Amazon Web Services open-sources biological knowledge graph to fight COVID-19
Knowledge graph combines data from six public databases, includes machine learning tools.
The rapid spread of COVID-19 demonstrates the dire need for quick and effective drug discovery. Drug repurposing is a drug discovery paradigm that uses existing drugs for new therapeutic indications. It has the advantages of significantly reducing time and cost relative to de novo drug discovery. Drug repurposing with knowledge graphs presents a promising strategy for COVID-19 treatment.
Knowledge graphs describe known relationships between real-world entities and allow for the discovery of novel relationships. They’re an ideal tool for drug repurposing, which relies on identifying novel interactions among biological entities such as proteins and compounds.
Link prediction is the process of expanding the information stored in knowledge graphs by probabilistically inferring missing links (or edges) between entities in the existing graph structure. It can be used to infer direct links between drugs and diseases or lower-level links between drugs and the cellular products associated with disease — for instance, between a compound and the protein it inhibits.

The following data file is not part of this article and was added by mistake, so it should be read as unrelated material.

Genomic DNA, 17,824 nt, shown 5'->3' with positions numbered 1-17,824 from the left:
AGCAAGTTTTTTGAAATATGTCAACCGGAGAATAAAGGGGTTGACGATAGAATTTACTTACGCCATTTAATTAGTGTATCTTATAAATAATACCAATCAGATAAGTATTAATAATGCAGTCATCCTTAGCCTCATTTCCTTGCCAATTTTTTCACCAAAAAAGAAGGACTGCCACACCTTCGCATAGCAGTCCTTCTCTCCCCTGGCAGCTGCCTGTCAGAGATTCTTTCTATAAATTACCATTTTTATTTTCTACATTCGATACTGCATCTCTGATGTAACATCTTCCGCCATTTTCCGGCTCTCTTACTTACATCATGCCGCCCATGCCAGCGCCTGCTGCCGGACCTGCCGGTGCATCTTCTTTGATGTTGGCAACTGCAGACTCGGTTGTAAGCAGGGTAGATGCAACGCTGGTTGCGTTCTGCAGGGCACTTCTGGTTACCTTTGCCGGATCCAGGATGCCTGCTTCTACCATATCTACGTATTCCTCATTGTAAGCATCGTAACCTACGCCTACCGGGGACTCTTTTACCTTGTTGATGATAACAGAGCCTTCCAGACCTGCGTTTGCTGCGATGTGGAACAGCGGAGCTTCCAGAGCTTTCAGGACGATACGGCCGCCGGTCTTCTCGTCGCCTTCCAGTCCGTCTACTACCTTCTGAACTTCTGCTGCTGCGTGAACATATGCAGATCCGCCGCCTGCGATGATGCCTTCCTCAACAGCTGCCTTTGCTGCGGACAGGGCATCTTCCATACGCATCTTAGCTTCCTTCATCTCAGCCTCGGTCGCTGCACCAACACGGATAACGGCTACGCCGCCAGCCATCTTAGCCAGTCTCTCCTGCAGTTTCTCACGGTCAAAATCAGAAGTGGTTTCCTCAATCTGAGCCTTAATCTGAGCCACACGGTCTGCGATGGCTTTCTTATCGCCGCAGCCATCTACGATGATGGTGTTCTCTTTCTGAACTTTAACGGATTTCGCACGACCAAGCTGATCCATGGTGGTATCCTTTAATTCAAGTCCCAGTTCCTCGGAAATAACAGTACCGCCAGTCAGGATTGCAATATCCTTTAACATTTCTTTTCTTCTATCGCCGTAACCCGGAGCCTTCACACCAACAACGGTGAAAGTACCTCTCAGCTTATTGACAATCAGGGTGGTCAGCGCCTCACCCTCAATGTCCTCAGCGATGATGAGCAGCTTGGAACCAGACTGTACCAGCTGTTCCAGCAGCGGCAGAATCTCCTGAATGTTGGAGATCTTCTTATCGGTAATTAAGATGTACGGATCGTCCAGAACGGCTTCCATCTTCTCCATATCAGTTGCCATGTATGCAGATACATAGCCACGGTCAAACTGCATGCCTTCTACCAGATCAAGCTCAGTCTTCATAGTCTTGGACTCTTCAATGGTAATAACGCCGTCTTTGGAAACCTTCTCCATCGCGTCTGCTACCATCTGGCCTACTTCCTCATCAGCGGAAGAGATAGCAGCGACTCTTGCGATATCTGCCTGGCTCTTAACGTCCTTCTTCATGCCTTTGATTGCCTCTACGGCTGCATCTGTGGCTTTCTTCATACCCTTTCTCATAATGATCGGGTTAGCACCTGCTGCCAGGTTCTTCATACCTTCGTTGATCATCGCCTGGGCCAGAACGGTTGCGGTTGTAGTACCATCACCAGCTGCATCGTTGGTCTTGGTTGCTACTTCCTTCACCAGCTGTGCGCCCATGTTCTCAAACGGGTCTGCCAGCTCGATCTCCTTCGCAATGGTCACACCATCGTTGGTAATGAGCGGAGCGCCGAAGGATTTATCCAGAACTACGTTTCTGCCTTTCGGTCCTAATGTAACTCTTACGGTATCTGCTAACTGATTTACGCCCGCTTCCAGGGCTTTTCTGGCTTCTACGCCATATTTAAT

To accelerate research on drug repurposing, a team of AWS researchers and our collaborators from the University of Minnesota, the Ohio State University, and Hunan University have created and open-sourced the Drug Repurposing Knowledge Graph (DRKG), along with a set of machine learning tools that can be used to prioritize drugs for repurposing studies.
In experiments, we used machine learning methods to search DRKG for drugs with the potential to treat COVID-19. Of the 41 drugs our analysis identified, 11 are or have been under clinical trials for COVID-19.
DRKG is a comprehensive biological knowledge graph that relates human genes, chemical compounds, biological processes, drug side effects, diseases, and symptoms. It curates and normalizes data from six publicly available databases as well as information from recent publications related to COVID-19.
DRKG includes nearly 100,000 entities of more than a dozen types and nearly 6,000,000 relationships of more than 100 types. It captures interactions between entities that are related to the genetic signature of COVID-19 or to components of existing drugs and viruses.
The associated machine learning tools use state-of-the-art deep-graph-learning methods (DGL-KE) that take advantage of distributed graph operations (from popular deep-learning libraries such as PyTorch and MXNet) to predict the likelihood that a drug can treat a disease or bind to a protein associated with the disease.
When tested against the human proteins associated with COVID-19, these tools assigned high probabilities to many of the COVID-19 drug candidates currently in clinical trials. Both DRKG and the machine learning tools are publicly available on GitHub. This should help make computational drug repurposing for COVID-19 and other diseases (e.g., Alzheimer’s disease) more efficient and effective.